Mr. Charles M. Hensey: Well, this was going to be my next argument and by way of summary that obviously the millennium as far as I would be concerned here today would be for you all to hold that Mullaney never applied to North Carolina.
Unknown Speaker: But then you take that position without a cross petition?
Mr. Charles M. Hensey: Yes sir, without a cross petition.
Unknown Speaker: You can take it, do you think?
Justice Harry A. Blackmun: Well, you are arguing in support of the affirmance of this conviction, are you not?
Mr. Charles M. Hensey: That is exactly what I am arguing.
Justice Harry A. Blackmun: You are attacking the holding of your court.
You are not trying to support the judgment, you are attacking it.
Mr. Charles M. Hensey: Well, all I am saying is that the court may very well have misperceived and construed the sweep of your opinion in Mullaney, Mr. Justice Blackmun and as I understand, only you can say with finality that the sweep of your opinion possibly may apply to North Carolina.
As a representative of the state, I feel like it did not, I feel like our court painted with too broad a brush with your Mullaney decision and I feel like this is something that is legitimate, that this court should consider when it decides this particular case.
Justice Harry A. Blackmun: General Hensey, what really is the difference between as a matter of legal principle between the heat of passion argument and the self defense argument?
What is the argument you are making for us to draw distinction if we do reach it?
Mr. Charles M. Hensey: I can not say that there is any distinction myself.
Unknown Speaker: You really are not making a very powerful argument.
Mr. Charles M. Hensey: I am sorry Sir, I misunderstood your question.
Unknown Speaker: The question is, if you were permitted to argue that there should be a distinction drawn between self defense and heat of passion for Mullaney purposes, then I would say, well, what is the argument and I thought you said I do not have an argument.
Mr. Charles M. Hensey: Well, I am sorry sir.
I thought you were talking about in terms of state law concerning the burden of proof on those two affirmative defenses.
As I understand it as a matter of state law there is no different between the two and so far as the burden of proof.
Unknown Speaker: What is the different as matter of Federal Constitutional Law that you would urge us to consider?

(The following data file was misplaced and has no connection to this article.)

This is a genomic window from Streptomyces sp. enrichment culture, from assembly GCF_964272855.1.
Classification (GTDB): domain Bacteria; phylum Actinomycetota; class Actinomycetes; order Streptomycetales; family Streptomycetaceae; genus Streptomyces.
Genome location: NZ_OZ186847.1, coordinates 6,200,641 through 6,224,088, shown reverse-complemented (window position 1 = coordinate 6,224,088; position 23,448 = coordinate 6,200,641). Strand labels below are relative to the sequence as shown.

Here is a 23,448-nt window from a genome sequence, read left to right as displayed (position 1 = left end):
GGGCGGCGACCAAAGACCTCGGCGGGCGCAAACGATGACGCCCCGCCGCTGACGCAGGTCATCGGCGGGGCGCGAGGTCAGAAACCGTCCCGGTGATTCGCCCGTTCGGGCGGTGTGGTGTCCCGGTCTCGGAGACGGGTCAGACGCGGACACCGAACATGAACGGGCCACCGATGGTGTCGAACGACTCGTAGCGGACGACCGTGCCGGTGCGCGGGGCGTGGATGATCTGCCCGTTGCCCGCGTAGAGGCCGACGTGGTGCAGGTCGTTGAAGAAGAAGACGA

Mr. Charles M. Hensey: Between self defense and heat of passion.
Unknown Speaker: When the burden as a matter state law is identical with respect to both of those matters?
Mr. Charles M. Hensey: Well, I would argue that in so far as North Carolina is concerned, where the burden is to the satisfaction of the jury on both of those affirmative defenses that satisfying the jury does not mean convincing by a preponderance of the evidence.
Unknown Speaker: I understand but that the argument applies equally to heat of passion and to self defense.
Mr. Charles M. Hensey: Yes sir.
Unknown Speaker: Is there any principled reason for distinguishing between heat of passion and self defense as matter of Federal Constitutional Law?
The North Carolina Supreme Court signed on and Mr. Justice White in effect has raised question, well, maybe there is one that we have not discussed.
Mr. Charles M. Hensey: That is what I thought you were asking a while ago Sir, and my answer is that I do not see any distinction either.
Unknown Speaker: What is the difference between self defense and insanity as an affirmative defense?
Mr. Charles M. Hensey: Well, of course self defense goes to the unlawfulness issue and the insanity goes to the malice element.
Unknown Speaker: Each one of them goes to the basic question of whether or not a criminal homicide has been committed.
Does it not?
Mr. Charles M. Hensey: Yes sir, it does.
One excuses because of the mental condition, the other excuses because of the threat to the bodily harm.
Unknown Speaker: Well, it is a justification.
Mr. Charles M. Hensey: It is a justification but it is not unlawful as what you are saying when it is self defense.
I quite frankly can see no distinction but you do have of course your Leland case which was a strange procedural animal and that the state had to find the man guilty beyond a reasonable doubt and then he had to come in and prove himself insane beyond reasonable doubt.